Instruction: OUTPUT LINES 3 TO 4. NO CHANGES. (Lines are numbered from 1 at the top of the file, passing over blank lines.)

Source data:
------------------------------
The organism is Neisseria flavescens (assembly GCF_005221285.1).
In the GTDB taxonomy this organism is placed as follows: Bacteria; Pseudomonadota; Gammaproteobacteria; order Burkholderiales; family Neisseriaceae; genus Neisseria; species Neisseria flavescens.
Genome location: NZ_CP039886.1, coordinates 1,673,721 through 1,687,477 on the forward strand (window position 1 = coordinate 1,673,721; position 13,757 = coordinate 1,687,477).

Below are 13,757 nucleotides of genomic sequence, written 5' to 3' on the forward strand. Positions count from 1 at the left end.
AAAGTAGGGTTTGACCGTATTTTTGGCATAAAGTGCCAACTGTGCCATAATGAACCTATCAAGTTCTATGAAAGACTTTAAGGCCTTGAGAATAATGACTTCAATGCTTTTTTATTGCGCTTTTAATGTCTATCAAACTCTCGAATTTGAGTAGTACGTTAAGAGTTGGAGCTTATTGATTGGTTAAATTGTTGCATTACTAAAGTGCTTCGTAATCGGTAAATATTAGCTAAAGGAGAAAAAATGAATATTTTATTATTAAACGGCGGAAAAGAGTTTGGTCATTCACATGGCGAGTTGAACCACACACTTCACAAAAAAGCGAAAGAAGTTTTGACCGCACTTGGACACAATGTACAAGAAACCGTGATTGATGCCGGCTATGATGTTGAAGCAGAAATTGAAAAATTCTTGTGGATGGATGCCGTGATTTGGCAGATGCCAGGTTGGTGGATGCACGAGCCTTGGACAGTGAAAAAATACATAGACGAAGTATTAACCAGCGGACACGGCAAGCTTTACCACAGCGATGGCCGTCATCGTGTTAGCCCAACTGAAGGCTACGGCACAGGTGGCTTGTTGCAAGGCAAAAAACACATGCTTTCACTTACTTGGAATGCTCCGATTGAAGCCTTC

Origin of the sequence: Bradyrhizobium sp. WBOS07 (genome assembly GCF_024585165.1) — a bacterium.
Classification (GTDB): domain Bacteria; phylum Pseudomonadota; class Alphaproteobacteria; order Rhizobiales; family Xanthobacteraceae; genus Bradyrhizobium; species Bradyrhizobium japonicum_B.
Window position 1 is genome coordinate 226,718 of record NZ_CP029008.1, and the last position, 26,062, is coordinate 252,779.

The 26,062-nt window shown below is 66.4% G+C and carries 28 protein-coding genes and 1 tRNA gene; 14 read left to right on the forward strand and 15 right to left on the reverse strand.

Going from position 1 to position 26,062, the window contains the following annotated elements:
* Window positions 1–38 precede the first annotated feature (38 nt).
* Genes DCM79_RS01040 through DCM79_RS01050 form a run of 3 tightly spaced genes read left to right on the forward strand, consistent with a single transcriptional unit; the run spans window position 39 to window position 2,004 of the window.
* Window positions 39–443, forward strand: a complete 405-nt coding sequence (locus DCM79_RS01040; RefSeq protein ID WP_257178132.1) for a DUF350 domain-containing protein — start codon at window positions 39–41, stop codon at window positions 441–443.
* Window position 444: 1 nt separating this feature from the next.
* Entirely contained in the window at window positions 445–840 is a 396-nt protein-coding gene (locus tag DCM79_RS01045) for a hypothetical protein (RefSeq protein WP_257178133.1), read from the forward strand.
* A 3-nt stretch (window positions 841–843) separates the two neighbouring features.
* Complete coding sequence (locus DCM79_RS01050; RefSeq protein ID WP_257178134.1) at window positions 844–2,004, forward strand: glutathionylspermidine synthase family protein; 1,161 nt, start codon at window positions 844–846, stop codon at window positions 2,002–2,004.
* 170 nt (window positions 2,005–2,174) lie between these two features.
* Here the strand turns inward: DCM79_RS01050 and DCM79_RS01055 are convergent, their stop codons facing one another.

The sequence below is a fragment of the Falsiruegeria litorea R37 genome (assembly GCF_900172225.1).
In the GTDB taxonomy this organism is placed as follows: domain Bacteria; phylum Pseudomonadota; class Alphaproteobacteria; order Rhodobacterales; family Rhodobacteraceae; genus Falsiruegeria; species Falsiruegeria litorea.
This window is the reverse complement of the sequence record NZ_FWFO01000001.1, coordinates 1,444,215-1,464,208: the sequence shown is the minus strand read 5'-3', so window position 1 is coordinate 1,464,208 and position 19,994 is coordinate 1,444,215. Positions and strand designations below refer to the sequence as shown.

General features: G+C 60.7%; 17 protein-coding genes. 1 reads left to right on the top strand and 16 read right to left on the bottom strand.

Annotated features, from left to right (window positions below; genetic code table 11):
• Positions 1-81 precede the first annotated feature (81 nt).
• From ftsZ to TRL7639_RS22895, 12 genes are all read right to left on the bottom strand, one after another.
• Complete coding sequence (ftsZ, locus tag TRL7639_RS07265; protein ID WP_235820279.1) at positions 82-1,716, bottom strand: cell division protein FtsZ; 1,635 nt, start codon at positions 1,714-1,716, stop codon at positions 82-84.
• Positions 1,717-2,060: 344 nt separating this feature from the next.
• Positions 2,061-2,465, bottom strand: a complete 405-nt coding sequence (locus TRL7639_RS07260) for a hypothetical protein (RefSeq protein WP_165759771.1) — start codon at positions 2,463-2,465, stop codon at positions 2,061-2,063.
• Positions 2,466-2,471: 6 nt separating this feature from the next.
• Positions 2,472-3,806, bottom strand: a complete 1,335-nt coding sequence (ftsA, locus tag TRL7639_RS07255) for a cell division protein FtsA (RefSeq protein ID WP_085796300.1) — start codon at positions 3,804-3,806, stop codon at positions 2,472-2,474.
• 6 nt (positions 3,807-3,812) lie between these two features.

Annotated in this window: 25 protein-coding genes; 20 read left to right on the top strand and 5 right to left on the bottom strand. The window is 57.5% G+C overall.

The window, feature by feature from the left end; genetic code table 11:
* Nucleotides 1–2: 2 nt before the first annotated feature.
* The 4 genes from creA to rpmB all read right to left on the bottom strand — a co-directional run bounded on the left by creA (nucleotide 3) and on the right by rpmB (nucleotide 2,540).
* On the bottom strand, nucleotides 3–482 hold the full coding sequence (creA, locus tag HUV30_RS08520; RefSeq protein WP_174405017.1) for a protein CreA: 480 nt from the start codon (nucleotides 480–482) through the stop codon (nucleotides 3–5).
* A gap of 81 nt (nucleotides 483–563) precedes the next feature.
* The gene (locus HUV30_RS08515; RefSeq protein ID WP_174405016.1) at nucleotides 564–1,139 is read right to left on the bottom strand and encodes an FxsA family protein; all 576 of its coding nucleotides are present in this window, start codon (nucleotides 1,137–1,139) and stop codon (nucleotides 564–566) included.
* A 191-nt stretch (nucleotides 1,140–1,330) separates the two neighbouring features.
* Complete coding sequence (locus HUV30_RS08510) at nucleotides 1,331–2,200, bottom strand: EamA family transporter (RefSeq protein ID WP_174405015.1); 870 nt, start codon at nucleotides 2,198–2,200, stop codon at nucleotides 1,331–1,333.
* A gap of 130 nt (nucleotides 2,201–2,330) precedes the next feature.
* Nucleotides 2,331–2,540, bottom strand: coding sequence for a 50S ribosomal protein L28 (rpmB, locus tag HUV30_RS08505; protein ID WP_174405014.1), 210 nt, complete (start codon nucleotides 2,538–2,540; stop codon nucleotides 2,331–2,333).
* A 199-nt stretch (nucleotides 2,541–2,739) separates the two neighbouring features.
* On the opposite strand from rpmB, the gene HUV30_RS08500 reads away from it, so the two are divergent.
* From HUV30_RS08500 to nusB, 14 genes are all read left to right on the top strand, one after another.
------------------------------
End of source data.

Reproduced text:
Genome location: NZ_CP039886.1, coordinates 1,673,721 through 1,687,477 on the forward strand (window position 1 = coordinate 1,673,721; position 13,757 = coordinate 1,687,477).

Below are 13,757 nucleotides of genomic sequence, written 5' to 3' on the forward strand. Positions count from 1 at the left end.